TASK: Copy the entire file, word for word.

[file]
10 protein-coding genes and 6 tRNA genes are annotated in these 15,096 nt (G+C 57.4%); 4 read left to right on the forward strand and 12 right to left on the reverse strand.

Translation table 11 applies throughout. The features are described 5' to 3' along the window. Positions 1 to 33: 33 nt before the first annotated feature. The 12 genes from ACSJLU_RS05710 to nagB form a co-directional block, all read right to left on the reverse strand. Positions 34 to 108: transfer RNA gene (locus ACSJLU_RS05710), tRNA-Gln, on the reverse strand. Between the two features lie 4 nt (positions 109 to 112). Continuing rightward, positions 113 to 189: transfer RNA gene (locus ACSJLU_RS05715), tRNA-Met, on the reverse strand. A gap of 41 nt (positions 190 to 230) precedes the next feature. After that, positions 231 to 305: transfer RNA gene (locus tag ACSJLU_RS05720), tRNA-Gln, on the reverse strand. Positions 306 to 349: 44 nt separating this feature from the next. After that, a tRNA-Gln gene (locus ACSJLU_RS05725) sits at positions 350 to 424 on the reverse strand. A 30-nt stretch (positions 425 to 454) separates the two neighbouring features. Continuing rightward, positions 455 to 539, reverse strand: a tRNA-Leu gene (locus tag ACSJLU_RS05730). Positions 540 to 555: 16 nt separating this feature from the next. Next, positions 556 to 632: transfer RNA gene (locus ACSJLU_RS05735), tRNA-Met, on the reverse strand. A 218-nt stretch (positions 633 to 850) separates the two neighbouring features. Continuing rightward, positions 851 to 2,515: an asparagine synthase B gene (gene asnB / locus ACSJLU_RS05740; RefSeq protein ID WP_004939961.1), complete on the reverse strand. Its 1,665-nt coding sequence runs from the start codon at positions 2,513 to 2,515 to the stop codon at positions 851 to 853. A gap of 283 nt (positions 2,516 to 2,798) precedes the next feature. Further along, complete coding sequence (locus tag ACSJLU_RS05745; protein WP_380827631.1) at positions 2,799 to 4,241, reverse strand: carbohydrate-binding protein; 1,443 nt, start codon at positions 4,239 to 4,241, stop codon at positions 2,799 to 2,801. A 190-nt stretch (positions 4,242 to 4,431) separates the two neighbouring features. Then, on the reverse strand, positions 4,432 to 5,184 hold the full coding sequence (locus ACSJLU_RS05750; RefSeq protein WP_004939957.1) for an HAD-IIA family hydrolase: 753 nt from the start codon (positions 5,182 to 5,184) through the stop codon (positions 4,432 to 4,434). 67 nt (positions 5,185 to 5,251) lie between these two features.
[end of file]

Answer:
10 protein-coding genes and 6 tRNA genes are annotated in these 15,096 nt (G+C 57.4%); 4 read left to right on the forward strand and 12 right to left on the reverse strand.

Translation table 11 applies throughout. The features are described 5' to 3' along the window. Positions 1 to 33: 33 nt before the first annotated feature. The 12 genes from ACSJLU_RS05710 to nagB form a co-directional block, all read right to left on the reverse strand. Positions 34 to 108: transfer RNA gene (locus ACSJLU_RS05710), tRNA-Gln, on the reverse strand. Between the two features lie 4 nt (positions 109 to 112). Continuing rightward, positions 113 to 189: transfer RNA gene (locus ACSJLU_RS05715), tRNA-Met, on the reverse strand. A gap of 41 nt (positions 190 to 230) precedes the next feature. After that, positions 231 to 305: transfer RNA gene (locus tag ACSJLU_RS05720), tRNA-Gln, on the reverse strand. Positions 306 to 349: 44 nt separating this feature from the next. After that, a tRNA-Gln gene (locus ACSJLU_RS05725) sits at positions 350 to 424 on the reverse strand. A 30-nt stretch (positions 425 to 454) separates the two neighbouring features. Continuing rightward, positions 455 to 539, reverse strand: a tRNA-Leu gene (locus tag ACSJLU_RS05730). Positions 540 to 555: 16 nt separating this feature from the next. Next, positions 556 to 632: transfer RNA gene (locus ACSJLU_RS05735), tRNA-Met, on the reverse strand. A 218-nt stretch (positions 633 to 850) separates the two neighbouring features. Continuing rightward, positions 851 to 2,515: an asparagine synthase B gene (gene asnB / locus ACSJLU_RS05740; RefSeq protein ID WP_004939961.1), complete on the reverse strand. Its 1,665-nt coding sequence runs from the start codon at positions 2,513 to 2,515 to the stop codon at positions 851 to 853. A gap of 283 nt (positions 2,516 to 2,798) precedes the next feature. Further along, complete coding sequence (locus tag ACSJLU_RS05745; protein WP_380827631.1) at positions 2,799 to 4,241, reverse strand: carbohydrate-binding protein; 1,443 nt, start codon at positions 4,239 to 4,241, stop codon at positions 2,799 to 2,801. A 190-nt stretch (positions 4,242 to 4,431) separates the two neighbouring features. Then, on the reverse strand, positions 4,432 to 5,184 hold the full coding sequence (locus ACSJLU_RS05750; RefSeq protein WP_004939957.1) for an HAD-IIA family hydrolase: 753 nt from the start codon (positions 5,182 to 5,184) through the stop codon (positions 4,432 to 4,434). 67 nt (positions 5,185 to 5,251) lie between these two features.